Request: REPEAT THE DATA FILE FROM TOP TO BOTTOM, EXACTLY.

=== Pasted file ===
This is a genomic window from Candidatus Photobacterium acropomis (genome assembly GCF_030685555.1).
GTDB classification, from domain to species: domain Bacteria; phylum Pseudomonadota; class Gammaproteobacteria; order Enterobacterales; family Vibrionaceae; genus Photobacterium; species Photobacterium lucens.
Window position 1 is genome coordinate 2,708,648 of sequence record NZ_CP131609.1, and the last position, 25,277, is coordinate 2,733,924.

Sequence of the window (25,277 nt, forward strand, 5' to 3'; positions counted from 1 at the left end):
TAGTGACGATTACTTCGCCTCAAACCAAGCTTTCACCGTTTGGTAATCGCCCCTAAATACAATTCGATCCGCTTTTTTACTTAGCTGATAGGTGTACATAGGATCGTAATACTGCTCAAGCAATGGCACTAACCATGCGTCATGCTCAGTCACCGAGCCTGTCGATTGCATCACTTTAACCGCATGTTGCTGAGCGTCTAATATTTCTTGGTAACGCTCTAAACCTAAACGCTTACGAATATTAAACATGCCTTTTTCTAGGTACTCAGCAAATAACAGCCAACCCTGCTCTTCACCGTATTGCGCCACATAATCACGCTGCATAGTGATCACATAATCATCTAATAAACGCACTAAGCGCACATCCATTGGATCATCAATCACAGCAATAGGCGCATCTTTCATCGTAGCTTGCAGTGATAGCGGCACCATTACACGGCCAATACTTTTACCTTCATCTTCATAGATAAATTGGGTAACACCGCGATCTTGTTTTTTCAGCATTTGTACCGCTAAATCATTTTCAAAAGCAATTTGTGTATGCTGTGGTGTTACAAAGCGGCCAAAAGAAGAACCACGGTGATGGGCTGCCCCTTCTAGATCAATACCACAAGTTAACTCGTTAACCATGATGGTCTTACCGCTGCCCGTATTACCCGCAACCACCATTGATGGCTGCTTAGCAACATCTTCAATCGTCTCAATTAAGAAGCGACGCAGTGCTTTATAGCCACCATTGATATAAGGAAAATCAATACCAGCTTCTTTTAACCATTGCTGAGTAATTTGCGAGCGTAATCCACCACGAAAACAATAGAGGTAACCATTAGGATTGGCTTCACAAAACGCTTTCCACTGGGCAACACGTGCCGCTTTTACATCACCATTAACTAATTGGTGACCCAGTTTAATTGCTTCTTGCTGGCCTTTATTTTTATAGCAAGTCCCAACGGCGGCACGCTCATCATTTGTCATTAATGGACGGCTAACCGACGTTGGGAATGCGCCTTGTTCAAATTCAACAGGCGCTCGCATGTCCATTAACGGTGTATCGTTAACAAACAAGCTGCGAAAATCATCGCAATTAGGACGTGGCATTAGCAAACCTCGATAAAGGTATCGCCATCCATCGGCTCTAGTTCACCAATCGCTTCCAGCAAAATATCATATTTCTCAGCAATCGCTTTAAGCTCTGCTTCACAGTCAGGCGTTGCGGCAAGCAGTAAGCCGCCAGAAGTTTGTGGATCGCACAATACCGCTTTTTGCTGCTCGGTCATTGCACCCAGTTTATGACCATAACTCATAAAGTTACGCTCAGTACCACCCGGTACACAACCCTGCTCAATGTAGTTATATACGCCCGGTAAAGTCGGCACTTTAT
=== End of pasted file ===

This is a genomic window from Candidatus Photobacterium acropomis (genome assembly GCF_030685555.1).
GTDB classification, from domain to species: domain Bacteria; phylum Pseudomonadota; class Gammaproteobacteria; order Enterobacterales; family Vibrionaceae; genus Photobacterium; species Photobacterium lucens.
Window position 1 is genome coordinate 2,708,648 of sequence record NZ_CP131609.1, and the last position, 25,277, is coordinate 2,733,924.

Sequence of the window (25,277 nt, forward strand, 5' to 3'; positions counted from 1 at the left end):
TAGTGACGATTACTTCGCCTCAAACCAAGCTTTCACCGTTTGGTAATCGCCCCTAAATACAATTCGATCCGCTTTTTTACTTAGCTGATAGGTGTACATAGGATCGTAATACTGCTCAAGCAATGGCACTAACCATGCGTCATGCTCAGTCACCGAGCCTGTCGATTGCATCACTTTAACCGCATGTTGCTGAGCGTCTAATATTTCTTGGTAACGCTCTAAACCTAAACGCTTACGAATATTAAACATGCCTTTTTCTAGGTACTCAGCAAATAACAGCCAACCCTGCTCTTCACCGTATTGCGCCACATAATCACGCTGCATAGTGATCACATAATCATCTAATAAACGCACTAAGCGCACATCCATTGGATCATCAATCACAGCAATAGGCGCATCTTTCATCGTAGCTTGCAGTGATAGCGGCACCATTACACGGCCAATACTTTTACCTTCATCTTCATAGATAAATTGGGTAACACCGCGATCTTGTTTTTTCAGCATTTGTACCGCTAAATCATTTTCAAAAGCAATTTGTGTATGCTGTGGTGTTACAAAGCGGCCAAAAGAAGAACCACGGTGATGGGCTGCCCCTTCTAGATCAATACCACAAGTTAACTCGTTAACCATGATGGTCTTACCGCTGCCCGTATTACCCGCAACCACCATTGATGGCTGCTTAGCAACATCTTCAATCGTCTCAATTAAGAAGCGACGCAGTGCTTTATAGCCACCATTGATATAAGGAAAATCAATACCAGCTTCTTTTAACCATTGCTGAGTAATTTGCGAGCGTAATCCACCACGAAAACAATAGAGGTAACCATTAGGATTGGCTTCACAAAACGCTTTCCACTGGGCAACACGTGCCGCTTTTACATCACCATTAACTAATTGGTGACCCAGTTTAATTGCTTCTTGCTGGCCTTTATTTTTATAGCAAGTCCCAACGGCGGCACGCTCATCATTTGTCATTAATGGACGGCTAACCGACGTTGGGAATGCGCCTTGTTCAAATTCAACAGGCGCTCGCATGTCCATTAACGGTGTATCGTTAACAAACAAGCTGCGAAAATCATCGCAATTAGGACGTGGCATTAGCAAACCTCGATAAAGGTATCGCCATCCATCGGCTCTAGTTCACCAATCGCTTCCAGCAAAATATCATATTTCTCAGCAATCGCTTTAAGCTCTGCTTCACAGTCAGGCGTTGCGGCAAGCAGTAAGCCGCCAGAAGTTTGTGGATCGCACAATACCGCTTTTTGCTGCTCGGTCATTGCACCCAGTTTATGACCATAACTCATAAAGTTACGCTCAGTACCACCCGGTACACAACCCTGCTCAATGTAGTTATATACGCCCGGTAAAGTCGGCACTTTAT